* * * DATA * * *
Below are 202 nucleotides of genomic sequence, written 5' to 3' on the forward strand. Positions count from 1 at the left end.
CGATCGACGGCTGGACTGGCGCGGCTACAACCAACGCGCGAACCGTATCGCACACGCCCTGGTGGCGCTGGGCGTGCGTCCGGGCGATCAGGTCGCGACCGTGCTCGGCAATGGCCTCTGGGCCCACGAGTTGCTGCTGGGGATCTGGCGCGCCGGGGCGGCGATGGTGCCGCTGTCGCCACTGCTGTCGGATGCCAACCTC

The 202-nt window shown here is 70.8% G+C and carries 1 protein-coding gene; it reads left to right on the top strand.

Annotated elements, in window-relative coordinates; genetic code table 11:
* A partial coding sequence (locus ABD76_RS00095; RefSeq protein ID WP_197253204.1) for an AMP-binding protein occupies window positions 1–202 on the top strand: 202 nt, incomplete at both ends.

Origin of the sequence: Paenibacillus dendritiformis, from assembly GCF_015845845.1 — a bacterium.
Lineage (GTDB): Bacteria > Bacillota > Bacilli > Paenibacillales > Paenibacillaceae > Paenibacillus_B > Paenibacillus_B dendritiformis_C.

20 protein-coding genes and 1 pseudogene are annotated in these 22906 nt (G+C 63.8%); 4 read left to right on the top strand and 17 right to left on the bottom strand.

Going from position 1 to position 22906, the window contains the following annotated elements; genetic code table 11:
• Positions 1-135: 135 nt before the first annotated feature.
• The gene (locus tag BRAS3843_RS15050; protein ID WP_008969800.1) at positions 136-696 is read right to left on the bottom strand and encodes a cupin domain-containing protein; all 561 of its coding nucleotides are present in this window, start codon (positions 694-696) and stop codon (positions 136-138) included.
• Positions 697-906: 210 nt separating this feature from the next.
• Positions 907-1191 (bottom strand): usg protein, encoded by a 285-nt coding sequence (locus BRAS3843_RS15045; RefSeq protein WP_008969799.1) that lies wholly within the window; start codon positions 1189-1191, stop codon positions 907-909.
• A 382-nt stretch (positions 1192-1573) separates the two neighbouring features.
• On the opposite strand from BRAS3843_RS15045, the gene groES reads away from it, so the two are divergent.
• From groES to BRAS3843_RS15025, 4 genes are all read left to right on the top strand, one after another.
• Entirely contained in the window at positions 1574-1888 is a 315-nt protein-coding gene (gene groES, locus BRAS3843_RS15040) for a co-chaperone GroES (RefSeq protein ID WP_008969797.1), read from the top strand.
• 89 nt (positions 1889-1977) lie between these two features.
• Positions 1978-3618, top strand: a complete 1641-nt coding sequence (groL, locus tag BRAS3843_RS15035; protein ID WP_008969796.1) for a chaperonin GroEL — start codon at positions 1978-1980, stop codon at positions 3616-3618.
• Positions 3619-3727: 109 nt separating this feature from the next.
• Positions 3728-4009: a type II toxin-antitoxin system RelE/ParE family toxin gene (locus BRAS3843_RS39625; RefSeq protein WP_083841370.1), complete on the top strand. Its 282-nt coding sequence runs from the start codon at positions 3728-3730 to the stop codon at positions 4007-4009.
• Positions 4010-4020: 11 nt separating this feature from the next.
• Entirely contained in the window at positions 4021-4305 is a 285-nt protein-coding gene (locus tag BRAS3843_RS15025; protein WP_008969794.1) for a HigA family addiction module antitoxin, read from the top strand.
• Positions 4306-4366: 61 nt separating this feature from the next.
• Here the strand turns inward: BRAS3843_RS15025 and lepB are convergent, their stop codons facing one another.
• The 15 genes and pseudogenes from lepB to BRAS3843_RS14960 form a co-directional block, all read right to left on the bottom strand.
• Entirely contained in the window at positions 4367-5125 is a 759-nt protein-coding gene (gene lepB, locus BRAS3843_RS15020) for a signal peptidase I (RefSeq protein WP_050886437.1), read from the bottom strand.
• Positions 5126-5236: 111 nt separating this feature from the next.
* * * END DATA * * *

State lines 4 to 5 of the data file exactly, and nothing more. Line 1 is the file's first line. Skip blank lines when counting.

Annotated elements, in window-relative coordinates; genetic code table 11:
* A partial coding sequence (locus ABD76_RS00095; RefSeq protein ID WP_197253204.1) for an AMP-binding protein occupies window positions 1–202 on the top strand: 202 nt, incomplete at both ends.